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Italian cardinal advocates ‘planetary’ government


Italian Cardinal Carlo Maria Martini, a progressive frequently mentioned as a candidate to be the next pope, has advocated the creation of a “democratic and planetary” system of government that would transcend the powers of presently existing nation-states.

Martini’s proposal came in a July issue of the Roman daily newspaper La Repubblica. In an essay on human rights, Martini wrote that nations have the right to manage their own affairs, but in view of the universal nature of human rights, an absolute notion of sovereignty that prevents the international community from policing abuses is “anachronistic and unhistorical.”

Martini, 73, is the archbishop of Milan.

The cardinal supported “humanitarian intervention” in defense of suffering populations such as refugees, including the use of troops when other means have failed. Though “humanitarian intervention” was most recently invoked by NATO in defense of its bombing campaign against Serbia, Martini did not expressly approve or condemn that action.

Instead, quoting from Pope John Paul II, Martini said such interventions must be precise in their objectives, must be authorized at a supra-national level, and must never depend on “the mere logic of force.”

Martini wrote that effective protection of human rights “obviously demands a true reconsideration of the present international order.” In his most controversial statement, he said that international tribunals of human rights should have enforcement powers within nation-states.

Ultimately, Martini argued, it will be necessary to rethink the concept of the nation “to ensure a more just and true cohabitation” among peoples. This will mean, he said, distinguishing between a “state” and a “nation,” so that national identity does not necessarily rest upon the existence of a political entity.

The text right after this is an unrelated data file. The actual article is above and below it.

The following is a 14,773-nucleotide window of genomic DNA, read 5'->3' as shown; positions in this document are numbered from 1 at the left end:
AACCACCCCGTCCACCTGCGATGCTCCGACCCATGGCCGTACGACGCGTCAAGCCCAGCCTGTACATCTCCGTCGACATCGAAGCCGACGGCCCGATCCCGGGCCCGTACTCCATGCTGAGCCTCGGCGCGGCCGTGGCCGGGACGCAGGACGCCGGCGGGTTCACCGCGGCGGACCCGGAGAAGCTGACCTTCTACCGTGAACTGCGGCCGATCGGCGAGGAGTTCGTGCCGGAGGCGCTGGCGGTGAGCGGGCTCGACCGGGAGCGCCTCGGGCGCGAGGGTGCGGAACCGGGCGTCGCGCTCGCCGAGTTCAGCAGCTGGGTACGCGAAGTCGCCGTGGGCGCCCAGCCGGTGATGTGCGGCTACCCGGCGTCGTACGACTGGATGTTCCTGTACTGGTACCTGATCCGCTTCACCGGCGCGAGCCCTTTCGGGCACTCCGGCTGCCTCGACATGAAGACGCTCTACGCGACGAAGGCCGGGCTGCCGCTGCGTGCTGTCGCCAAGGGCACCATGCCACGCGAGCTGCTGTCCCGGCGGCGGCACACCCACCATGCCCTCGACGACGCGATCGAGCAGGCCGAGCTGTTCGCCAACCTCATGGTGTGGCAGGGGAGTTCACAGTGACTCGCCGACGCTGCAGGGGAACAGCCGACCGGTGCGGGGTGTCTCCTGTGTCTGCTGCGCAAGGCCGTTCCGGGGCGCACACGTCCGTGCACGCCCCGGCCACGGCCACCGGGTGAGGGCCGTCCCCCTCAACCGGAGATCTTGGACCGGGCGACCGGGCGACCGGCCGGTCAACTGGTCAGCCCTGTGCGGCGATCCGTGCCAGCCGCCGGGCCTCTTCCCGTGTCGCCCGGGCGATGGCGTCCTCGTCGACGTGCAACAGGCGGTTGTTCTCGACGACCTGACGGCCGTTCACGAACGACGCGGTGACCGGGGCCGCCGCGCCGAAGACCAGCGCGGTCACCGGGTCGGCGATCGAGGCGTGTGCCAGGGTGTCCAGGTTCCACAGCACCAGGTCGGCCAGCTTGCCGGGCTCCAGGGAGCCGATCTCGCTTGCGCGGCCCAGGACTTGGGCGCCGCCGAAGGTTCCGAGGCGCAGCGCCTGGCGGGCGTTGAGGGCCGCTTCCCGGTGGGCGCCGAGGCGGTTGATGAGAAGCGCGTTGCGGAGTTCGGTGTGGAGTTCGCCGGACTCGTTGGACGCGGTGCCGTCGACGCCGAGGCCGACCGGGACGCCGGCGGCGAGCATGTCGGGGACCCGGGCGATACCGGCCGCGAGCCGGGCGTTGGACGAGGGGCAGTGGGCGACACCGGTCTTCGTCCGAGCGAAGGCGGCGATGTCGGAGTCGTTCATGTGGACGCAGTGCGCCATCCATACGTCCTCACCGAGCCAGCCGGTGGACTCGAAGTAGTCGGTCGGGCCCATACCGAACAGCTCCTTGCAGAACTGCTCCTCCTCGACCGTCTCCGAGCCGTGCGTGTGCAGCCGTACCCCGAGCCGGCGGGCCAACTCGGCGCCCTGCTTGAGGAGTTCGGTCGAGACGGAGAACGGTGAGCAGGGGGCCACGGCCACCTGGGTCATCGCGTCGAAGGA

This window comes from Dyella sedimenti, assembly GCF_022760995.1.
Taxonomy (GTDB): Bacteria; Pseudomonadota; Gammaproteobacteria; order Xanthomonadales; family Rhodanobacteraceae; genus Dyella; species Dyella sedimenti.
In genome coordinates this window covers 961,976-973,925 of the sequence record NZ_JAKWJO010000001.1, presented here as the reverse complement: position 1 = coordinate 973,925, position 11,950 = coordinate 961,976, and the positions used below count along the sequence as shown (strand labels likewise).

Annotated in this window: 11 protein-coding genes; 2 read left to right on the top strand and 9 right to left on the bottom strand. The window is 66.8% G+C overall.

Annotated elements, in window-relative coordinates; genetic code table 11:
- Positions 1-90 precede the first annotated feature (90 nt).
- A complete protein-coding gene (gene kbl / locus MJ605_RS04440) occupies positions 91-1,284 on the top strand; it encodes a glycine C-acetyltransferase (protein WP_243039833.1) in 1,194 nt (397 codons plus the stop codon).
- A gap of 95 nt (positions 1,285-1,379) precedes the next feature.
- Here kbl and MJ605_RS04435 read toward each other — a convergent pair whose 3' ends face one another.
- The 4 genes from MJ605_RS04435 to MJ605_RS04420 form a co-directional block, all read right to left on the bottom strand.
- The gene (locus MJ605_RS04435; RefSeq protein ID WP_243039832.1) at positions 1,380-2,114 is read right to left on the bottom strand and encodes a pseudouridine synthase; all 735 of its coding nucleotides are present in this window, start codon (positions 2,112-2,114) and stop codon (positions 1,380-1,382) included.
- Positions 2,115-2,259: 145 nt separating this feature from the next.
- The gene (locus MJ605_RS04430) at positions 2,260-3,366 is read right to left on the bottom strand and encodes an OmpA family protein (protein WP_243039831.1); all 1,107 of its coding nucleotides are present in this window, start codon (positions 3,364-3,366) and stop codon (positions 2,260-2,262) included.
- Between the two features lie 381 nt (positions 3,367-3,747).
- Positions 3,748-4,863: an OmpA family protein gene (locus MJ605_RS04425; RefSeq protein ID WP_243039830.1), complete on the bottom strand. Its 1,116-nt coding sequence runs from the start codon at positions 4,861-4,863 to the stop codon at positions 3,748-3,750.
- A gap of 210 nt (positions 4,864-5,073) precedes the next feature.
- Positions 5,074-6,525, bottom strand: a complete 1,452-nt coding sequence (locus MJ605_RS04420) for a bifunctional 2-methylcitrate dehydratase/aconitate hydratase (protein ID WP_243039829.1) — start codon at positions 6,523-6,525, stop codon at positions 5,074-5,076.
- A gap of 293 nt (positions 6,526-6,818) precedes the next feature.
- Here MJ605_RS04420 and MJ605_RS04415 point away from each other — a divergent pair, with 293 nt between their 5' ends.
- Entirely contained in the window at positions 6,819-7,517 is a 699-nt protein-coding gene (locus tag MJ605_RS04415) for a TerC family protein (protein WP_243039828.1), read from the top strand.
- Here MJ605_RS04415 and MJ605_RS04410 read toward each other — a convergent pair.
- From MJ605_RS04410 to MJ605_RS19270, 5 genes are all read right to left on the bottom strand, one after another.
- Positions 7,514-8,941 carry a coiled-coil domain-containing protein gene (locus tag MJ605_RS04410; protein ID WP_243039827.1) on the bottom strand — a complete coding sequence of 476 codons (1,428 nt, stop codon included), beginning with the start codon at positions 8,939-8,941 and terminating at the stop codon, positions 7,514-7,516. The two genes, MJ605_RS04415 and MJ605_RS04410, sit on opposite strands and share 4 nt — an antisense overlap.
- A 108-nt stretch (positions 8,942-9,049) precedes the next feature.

“Before national interests, there are individual persons with their inalienable dignity,” Martini wrote, “and before the particular interests of individual groups is the universal human community and its obligation to work for justice, solidarity and peace.”

To that end, Martini wrote, it will be necessary to build a planetary system of government, for which the present European Union is one possible model. Martini called transcending national sovereignty “the roadmap to a more just and stable order.”

This order, Martini writes, must be based on an “exchange of gifts” in which the well-being of all groups, especially the weak, is protected.

“For this it will be necessary to overcome not only waging actual wars, but also cold wars, and not merely to ensure the equality of rights of all people, but also their access to assets for the construction of a better future,” Martini wrote in the July 13 La Repubblica.

The concept of a planetary political order that would supercede the power of nation-states is anathema to many U.S. political conservatives.

“There are people who genuinely believe that our interests are best served if we become weaker and weaker,” Republican Congressman Roscoe Bartlett said in 1998, “and the U.N. becomes stronger and stronger, so they ultimately have a bigger army than we do so they can keep the world peace. These people are called globalists, new-world-order, one-world-government people.”

National Catholic Reporter, August 11, 2000